Things to consider …

  • What will the barn owner do in case someone doesn’t take care of their horse properly?
  • Is there a group of people that you can buddy up with to share the duties?
  • Is there is a backup system in place that you can tap into in case you can’t make it?
  • Are the owners of the property at all involved with what is going on with the horses on their property?
  • Are kids running around in the fields where the horses are housed?

Full Board

This was the option that best suited me at the time when my job took me into town and required me to drive over an hour each way. Initially I always felt there was something missing though. Sometimes I felt that the barn owner had a better relationship with my horse than me. But now with my horses living at home, there are times when I think back fondly of the freedom full board actually gave me. There certainly are big benefits in being involved with your horse’s daily care. It builds that stronger bond, but your time spent feeding, cleaning, and getting the groceries cuts into your available time that you could spend riding or doing other fun things with him.

With full board feeding, cleaning, turning in and out plus the use of the facilities are all included. Some facilities may also include blanketing, fly masks on/off and basic medical care. If you have a busy schedule or a career that takes you out of town, then this makes a lot of sense. Make sure you check out carefully what is included and what is not.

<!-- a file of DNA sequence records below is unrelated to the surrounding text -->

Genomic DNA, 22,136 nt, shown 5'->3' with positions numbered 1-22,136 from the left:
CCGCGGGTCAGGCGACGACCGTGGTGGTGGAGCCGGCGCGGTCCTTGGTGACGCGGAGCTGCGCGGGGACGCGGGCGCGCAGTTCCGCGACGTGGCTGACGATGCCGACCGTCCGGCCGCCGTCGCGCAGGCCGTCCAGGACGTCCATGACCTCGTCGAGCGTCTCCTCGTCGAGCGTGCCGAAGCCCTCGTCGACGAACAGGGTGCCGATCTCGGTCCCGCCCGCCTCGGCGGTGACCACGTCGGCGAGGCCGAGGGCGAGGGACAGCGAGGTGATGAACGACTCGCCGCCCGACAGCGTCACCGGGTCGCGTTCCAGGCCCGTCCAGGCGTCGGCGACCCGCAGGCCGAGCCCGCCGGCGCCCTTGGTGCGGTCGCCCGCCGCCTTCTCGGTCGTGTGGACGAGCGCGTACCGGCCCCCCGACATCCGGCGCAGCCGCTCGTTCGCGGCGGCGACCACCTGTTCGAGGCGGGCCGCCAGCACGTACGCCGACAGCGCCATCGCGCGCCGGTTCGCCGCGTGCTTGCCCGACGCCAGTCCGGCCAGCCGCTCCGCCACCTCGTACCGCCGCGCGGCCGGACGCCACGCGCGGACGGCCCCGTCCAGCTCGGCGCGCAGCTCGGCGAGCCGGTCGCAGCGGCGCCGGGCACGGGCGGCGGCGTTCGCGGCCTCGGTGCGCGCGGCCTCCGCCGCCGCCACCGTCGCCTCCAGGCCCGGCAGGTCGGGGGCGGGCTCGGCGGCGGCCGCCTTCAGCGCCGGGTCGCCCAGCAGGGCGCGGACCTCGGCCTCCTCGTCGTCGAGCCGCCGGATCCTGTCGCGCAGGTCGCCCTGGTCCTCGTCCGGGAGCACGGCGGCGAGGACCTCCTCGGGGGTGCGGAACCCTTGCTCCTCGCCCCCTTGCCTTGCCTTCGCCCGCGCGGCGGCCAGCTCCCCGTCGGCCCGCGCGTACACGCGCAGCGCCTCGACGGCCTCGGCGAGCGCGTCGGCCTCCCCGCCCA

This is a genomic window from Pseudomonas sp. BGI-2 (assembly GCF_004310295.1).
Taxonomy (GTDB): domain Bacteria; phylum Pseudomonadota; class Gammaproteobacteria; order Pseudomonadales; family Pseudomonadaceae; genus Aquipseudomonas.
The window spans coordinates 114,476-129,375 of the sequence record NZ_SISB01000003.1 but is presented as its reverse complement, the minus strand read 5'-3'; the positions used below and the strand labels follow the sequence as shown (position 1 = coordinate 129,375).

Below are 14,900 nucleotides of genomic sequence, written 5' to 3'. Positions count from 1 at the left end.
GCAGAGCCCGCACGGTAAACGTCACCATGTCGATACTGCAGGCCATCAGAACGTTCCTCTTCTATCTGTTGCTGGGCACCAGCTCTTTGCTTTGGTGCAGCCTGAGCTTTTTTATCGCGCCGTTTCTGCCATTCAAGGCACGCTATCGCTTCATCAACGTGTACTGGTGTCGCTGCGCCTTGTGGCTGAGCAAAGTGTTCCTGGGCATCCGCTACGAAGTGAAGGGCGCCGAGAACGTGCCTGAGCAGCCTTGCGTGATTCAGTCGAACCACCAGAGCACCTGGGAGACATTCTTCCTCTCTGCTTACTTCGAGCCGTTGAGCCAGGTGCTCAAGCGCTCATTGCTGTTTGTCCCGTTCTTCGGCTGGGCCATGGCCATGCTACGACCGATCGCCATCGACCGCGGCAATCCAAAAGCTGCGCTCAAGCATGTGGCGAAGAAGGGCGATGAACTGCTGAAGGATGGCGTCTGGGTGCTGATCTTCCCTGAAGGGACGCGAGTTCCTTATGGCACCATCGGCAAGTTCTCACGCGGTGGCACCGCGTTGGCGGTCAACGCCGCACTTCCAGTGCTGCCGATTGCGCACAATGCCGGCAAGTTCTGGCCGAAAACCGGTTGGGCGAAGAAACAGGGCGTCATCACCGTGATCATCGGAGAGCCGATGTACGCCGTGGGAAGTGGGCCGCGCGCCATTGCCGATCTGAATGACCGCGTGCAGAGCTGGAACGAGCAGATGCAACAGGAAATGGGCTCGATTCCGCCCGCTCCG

I have heard of one instance where feed and bedding were not included with full board which really surprised me. The owner was required to purchase and supply these while the barn owner would take care of all the other needs like cleaning, feeding and turnout. In this case the barn owner would not contact the owner when supplies were low and neither did the owner of the horse ever show up to check on her horse. It was one of the self boarders that would take it upon herself to let the owner know that she needed to get bedding or that she had run out of hay!

How crazy is this?

If you’re going for full board, make sure that at least your feed and bedding are included. Feed and bedding are consumables and some horses simply need and use more. If your horse happens to be one of those, don’t be surprised if the barn sends you a monthly bill for the extras.

Some places may include a full blanketing service and others may only include X number of blanket changes or none at all. Blanketing is a very time consuming activity especially if a horse chooses not to cooperate. Basic medical care may or may not be included. Scheduling and standing for the vet and farrier are generally not included either, but some places do. As you can see, it’s important to figure out exactly what “full board” means.